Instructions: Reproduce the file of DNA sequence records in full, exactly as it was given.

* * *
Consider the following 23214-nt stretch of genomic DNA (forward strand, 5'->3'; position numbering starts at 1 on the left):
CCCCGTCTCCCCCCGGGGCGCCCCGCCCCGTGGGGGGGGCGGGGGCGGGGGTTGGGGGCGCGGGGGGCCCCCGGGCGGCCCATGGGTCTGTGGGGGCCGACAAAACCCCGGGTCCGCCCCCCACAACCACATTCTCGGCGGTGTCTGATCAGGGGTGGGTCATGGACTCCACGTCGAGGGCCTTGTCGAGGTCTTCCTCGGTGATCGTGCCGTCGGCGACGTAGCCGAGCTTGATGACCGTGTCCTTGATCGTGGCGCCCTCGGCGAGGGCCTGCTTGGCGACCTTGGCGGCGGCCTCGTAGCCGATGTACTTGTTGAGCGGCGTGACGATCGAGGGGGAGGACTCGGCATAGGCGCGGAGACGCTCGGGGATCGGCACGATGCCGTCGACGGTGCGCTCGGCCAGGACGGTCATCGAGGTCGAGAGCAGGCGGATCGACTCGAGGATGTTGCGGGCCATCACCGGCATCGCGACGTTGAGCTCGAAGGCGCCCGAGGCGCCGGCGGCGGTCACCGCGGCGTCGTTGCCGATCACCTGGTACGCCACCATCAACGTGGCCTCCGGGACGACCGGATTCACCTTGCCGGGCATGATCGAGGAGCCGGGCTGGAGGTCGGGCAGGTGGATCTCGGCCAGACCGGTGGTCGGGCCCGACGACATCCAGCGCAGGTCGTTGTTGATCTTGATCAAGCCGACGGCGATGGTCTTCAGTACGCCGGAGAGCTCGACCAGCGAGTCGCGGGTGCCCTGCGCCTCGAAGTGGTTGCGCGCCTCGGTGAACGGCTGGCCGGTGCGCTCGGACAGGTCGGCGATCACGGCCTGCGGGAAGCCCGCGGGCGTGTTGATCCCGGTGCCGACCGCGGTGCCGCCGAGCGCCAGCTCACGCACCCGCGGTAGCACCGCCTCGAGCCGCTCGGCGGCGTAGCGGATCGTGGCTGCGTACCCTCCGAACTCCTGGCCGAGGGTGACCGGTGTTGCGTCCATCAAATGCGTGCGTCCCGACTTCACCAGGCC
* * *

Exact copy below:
Consider the following 23214-nt stretch of genomic DNA (forward strand, 5'->3'; position numbering starts at 1 on the left):
CCCCGTCTCCCCCCGGGGCGCCCCGCCCCGTGGGGGGGGCGGGGGCGGGGGTTGGGGGCGCGGGGGGCCCCCGGGCGGCCCATGGGTCTGTGGGGGCCGACAAAACCCCGGGTCCGCCCCCCACAACCACATTCTCGGCGGTGTCTGATCAGGGGTGGGTCATGGACTCCACGTCGAGGGCCTTGTCGAGGTCTTCCTCGGTGATCGTGCCGTCGGCGACGTAGCCGAGCTTGATGACCGTGTCCTTGATCGTGGCGCCCTCGGCGAGGGCCTGCTTGGCGACCTTGGCGGCGGCCTCGTAGCCGATGTACTTGTTGAGCGGCGTGACGATCGAGGGGGAGGACTCGGCATAGGCGCGGAGACGCTCGGGGATCGGCACGATGCCGTCGACGGTGCGCTCGGCCAGGACGGTCATCGAGGTCGAGAGCAGGCGGATCGACTCGAGGATGTTGCGGGCCATCACCGGCATCGCGACGTTGAGCTCGAAGGCGCCCGAGGCGCCGGCGGCGGTCACCGCGGCGTCGTTGCCGATCACCTGGTACGCCACCATCAACGTGGCCTCCGGGACGACCGGATTCACCTTGCCGGGCATGATCGAGGAGCCGGGCTGGAGGTCGGGCAGGTGGATCTCGGCCAGACCGGTGGTCGGGCCCGACGACATCCAGCGCAGGTCGTTGTTGATCTTGATCAAGCCGACGGCGATGGTCTTCAGTACGCCGGAGAGCTCGACCAGCGAGTCGCGGGTGCCCTGCGCCTCGAAGTGGTTGCGCGCCTCGGTGAACGGCTGGCCGGTGCGCTCGGACAGGTCGGCGATCACGGCCTGCGGGAAGCCCGCGGGCGTGTTGATCCCGGTGCCGACCGCGGTGCCGCCGAGCGCCAGCTCACGCACCCGCGGTAGCACCGCCTCGAGCCGCTCGGCGGCGTAGCGGATCGTGGCTGCGTACCCTCCGAACTCCTGGCCGAGGGTGACCGGTGTTGCGTCCATCAAATGCGTGCGTCCCGACTTCACCAGGCC